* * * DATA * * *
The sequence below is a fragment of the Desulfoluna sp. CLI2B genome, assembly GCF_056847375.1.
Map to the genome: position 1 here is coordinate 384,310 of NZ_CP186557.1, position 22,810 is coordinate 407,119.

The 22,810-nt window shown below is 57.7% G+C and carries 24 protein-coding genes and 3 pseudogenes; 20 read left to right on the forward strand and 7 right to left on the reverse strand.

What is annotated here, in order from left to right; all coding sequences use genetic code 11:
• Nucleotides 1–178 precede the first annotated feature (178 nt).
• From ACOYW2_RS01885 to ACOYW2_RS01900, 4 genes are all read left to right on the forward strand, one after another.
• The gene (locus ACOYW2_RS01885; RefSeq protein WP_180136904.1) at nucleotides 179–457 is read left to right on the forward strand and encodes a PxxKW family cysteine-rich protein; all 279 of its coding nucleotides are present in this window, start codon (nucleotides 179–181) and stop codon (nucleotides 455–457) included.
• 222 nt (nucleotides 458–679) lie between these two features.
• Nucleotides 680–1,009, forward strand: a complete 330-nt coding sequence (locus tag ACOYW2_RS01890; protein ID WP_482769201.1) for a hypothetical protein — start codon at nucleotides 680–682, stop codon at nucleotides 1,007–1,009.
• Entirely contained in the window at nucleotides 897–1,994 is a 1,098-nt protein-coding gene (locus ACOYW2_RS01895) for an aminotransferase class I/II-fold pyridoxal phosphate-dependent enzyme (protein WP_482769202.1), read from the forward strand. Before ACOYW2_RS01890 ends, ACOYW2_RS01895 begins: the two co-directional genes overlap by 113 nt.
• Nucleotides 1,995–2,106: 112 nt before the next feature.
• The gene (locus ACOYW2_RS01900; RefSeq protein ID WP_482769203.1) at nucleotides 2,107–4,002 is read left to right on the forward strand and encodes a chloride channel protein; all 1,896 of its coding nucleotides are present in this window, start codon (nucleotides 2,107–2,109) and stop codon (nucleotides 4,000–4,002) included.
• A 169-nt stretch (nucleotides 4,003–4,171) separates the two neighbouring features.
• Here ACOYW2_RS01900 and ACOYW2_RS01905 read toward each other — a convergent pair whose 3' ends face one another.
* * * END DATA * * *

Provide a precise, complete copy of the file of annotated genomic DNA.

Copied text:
The sequence below is a fragment of the Desulfoluna sp. CLI2B genome, assembly GCF_056847375.1.
Map to the genome: position 1 here is coordinate 384,310 of NZ_CP186557.1, position 22,810 is coordinate 407,119.

The 22,810-nt window shown below is 57.7% G+C and carries 24 protein-coding genes and 3 pseudogenes; 20 read left to right on the forward strand and 7 right to left on the reverse strand.

What is annotated here, in order from left to right; all coding sequences use genetic code 11:
• Nucleotides 1–178 precede the first annotated feature (178 nt).
• From ACOYW2_RS01885 to ACOYW2_RS01900, 4 genes are all read left to right on the forward strand, one after another.
• The gene (locus ACOYW2_RS01885; RefSeq protein WP_180136904.1) at nucleotides 179–457 is read left to right on the forward strand and encodes a PxxKW family cysteine-rich protein; all 279 of its coding nucleotides are present in this window, start codon (nucleotides 179–181) and stop codon (nucleotides 455–457) included.
• 222 nt (nucleotides 458–679) lie between these two features.
• Nucleotides 680–1,009, forward strand: a complete 330-nt coding sequence (locus tag ACOYW2_RS01890; protein ID WP_482769201.1) for a hypothetical protein — start codon at nucleotides 680–682, stop codon at nucleotides 1,007–1,009.
• Entirely contained in the window at nucleotides 897–1,994 is a 1,098-nt protein-coding gene (locus ACOYW2_RS01895) for an aminotransferase class I/II-fold pyridoxal phosphate-dependent enzyme (protein WP_482769202.1), read from the forward strand. Before ACOYW2_RS01890 ends, ACOYW2_RS01895 begins: the two co-directional genes overlap by 113 nt.
• Nucleotides 1,995–2,106: 112 nt before the next feature.
• The gene (locus ACOYW2_RS01900; RefSeq protein ID WP_482769203.1) at nucleotides 2,107–4,002 is read left to right on the forward strand and encodes a chloride channel protein; all 1,896 of its coding nucleotides are present in this window, start codon (nucleotides 2,107–2,109) and stop codon (nucleotides 4,000–4,002) included.
• A 169-nt stretch (nucleotides 4,003–4,171) separates the two neighbouring features.
• Here ACOYW2_RS01900 and ACOYW2_RS01905 read toward each other — a convergent pair whose 3' ends face one another.